Washington The day before Barack Obama takes office, the escalating troubles facing major banks around the world couldn’t be clearer.
On Monday, the British government swooped in to boost its stake in troubled Royal Bank of Scotland to almost 70 percent and offered to insure banks against large-scale losses on risky assets in exchange for binding agreements to lend out more money.
It was the second major British bank bailout in three months. Shares of ailing RBS, parent of Providence, R.I.-based Citizens Financial Group., lost two-thirds of their value in Monday’s trading. Shares of other European banks plunged as investors worried that one or more banks could be nationalized after RBS said last year’s losses could reach $41.3 billion — the biggest ever for a British corporation.
Officials on both sides of the Atlantic have failed to contain the most severe credit crisis in decades, which has ravaged banks in places as diverse as Ireland, Iceland and Switzerland, along with the U.S. and Britain.
Now top officials in London, Washington and Brussels are scrambling to figure out how to stop the bleeding. They are trying to find the best way to prod banks into lending out more money, struggling for a solution 18 months after the most severe credit crisis in decades sent investors reeling.
U.S. officials are talking about establishing a new government-backed bank to remove bad loans and other toxic assets from banks’ balance sheets, Treasury Secretary Henry Paulson said last week. In theory, with those assets gone, banks would be freer to make more loans.
Still, figuring out a successful strategy for how to unclog the credit markets is a vexing challenge for Obama when he takes office on today. Obama’s top economic adviser, Larry Summers, said on CBS’ “Face the Nation,” Sunday that under the new administration, “the focus isn’t going to be on the needs of banks. It’s going to be on the needs of the economy for credit.”
Obama will have a “strong message for the bankers,” adviser David Axelrod said Sunday on ABC’s “This Week.” “We want to see credit flowing again. We don’t want them to sit on any money that they get from taxpayers.”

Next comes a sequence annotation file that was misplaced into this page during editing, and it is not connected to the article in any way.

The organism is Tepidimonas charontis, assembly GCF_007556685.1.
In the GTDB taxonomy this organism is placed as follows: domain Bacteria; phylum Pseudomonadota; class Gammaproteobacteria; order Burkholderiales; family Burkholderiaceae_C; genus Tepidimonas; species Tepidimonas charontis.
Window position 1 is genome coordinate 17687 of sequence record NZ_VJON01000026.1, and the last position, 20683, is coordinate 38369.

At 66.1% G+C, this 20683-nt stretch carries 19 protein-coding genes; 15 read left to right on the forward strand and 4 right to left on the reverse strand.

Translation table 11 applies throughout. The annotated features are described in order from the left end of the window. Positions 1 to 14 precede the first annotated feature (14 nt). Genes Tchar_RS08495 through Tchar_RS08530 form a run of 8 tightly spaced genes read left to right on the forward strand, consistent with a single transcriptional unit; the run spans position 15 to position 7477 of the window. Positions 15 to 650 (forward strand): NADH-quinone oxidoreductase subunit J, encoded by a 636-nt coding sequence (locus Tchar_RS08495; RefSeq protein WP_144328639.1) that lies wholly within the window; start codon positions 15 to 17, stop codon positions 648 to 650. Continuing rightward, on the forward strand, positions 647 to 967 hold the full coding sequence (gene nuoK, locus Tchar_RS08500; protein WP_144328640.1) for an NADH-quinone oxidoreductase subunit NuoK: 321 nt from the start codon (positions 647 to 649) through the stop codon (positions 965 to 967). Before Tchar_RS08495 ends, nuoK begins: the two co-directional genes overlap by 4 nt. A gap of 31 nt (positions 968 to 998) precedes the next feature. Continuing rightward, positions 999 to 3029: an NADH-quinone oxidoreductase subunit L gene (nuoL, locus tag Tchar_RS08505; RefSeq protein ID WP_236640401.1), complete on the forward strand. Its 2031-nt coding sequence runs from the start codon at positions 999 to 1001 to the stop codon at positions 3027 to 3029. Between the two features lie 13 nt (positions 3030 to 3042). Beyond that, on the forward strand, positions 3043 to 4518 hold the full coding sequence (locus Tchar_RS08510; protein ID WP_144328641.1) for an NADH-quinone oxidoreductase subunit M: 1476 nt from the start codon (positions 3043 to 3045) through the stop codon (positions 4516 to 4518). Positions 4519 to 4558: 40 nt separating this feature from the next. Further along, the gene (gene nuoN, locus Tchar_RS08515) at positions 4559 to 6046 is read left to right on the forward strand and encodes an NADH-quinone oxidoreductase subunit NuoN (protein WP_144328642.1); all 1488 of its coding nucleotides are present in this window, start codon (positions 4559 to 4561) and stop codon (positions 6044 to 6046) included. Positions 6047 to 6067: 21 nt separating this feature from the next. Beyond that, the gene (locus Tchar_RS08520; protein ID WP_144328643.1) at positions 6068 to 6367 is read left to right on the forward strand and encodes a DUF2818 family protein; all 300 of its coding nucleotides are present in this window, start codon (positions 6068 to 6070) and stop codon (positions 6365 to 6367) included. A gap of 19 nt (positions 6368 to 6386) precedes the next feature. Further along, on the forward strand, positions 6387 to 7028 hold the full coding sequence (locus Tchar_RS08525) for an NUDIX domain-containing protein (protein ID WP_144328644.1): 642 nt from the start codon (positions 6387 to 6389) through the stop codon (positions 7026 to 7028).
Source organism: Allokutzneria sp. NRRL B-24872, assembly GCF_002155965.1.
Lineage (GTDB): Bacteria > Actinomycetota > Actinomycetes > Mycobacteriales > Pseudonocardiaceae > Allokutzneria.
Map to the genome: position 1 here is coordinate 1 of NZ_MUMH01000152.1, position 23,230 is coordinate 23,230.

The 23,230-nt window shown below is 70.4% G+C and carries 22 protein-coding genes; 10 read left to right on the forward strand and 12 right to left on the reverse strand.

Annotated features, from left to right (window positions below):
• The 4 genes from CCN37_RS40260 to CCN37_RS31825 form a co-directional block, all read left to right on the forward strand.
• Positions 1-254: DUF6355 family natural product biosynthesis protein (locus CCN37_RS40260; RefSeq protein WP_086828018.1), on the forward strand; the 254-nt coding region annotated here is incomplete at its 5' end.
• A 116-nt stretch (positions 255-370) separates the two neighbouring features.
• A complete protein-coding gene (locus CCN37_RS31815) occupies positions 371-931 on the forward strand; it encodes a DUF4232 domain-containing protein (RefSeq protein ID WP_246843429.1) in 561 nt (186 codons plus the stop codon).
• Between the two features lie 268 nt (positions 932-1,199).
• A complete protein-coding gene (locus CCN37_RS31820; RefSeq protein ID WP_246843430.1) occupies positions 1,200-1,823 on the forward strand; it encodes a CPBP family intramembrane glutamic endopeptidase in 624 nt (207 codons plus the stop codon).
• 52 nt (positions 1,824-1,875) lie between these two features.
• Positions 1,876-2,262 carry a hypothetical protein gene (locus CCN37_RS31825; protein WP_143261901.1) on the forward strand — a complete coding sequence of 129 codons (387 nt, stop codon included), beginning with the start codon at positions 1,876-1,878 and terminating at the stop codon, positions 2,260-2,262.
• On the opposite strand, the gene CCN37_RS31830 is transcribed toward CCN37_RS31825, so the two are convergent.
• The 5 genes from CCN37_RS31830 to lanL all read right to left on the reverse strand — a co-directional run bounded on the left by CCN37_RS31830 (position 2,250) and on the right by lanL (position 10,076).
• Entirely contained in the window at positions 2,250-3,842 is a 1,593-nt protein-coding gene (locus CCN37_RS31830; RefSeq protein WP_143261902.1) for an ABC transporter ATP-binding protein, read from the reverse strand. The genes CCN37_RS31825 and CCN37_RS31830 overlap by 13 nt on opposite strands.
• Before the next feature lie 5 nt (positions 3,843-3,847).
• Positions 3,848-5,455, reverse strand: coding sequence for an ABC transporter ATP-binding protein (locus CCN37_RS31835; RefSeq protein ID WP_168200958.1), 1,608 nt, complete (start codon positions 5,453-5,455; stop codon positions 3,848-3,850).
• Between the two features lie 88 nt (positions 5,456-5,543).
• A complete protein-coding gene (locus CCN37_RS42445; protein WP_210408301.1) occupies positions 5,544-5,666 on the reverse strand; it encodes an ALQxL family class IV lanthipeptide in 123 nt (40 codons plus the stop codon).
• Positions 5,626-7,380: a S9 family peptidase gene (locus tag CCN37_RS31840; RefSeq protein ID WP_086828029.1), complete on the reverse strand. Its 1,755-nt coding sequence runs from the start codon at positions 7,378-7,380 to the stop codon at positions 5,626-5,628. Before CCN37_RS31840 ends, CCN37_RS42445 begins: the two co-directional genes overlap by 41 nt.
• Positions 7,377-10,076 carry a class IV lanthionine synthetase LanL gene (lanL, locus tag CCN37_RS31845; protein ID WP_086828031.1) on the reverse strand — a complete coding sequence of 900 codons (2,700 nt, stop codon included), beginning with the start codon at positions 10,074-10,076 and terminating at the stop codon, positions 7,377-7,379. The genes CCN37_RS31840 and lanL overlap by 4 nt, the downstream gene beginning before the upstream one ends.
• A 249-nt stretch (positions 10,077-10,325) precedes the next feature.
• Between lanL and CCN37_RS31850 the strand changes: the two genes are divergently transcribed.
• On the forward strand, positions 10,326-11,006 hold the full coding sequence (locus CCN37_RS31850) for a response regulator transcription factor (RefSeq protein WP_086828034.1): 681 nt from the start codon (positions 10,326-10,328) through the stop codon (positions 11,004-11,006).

While the British government moves closer to a full takeover of that country’s banking system, Americans are more leery of such intervention, and that’s likely to continue even with Democrats in charge of the White House and Capitol Hill, analysts say.
“We’re much less comfortable with nationalization,” said Simon Johnson, former chief economist to the International Monetary Fund and a professor at the Massachusetts Institute of Technology’s Sloan School of Management. “We’re generally more skeptical of the ability to run things better than the private sector.”
The U.S. government has so far provided $192.3 billion to 257 large and small financial institutions in 42 states and Puerto Rico in a financial bailout program that has proven extremely unpopular with the public. Now the government is facing calls to use its power to fire executives at banks that receive government aid.
“What you really need is ... a change of management in these banks,” Johnson said. “The banks have been run by incompetent bunglers.”
Last week, new cracks appeared among the U.S.’ two largest banks.
Citigroup Inc. last Friday reported a $8.29 billion loss in the fourth quarter and announced it was splitting itself in two. Bank of America reported a $2.39 billion fourth-quarter loss, hours after ironing out a deal for a fresh $20 billion government lifeline to digest troubled brokerage Merrill Lynch.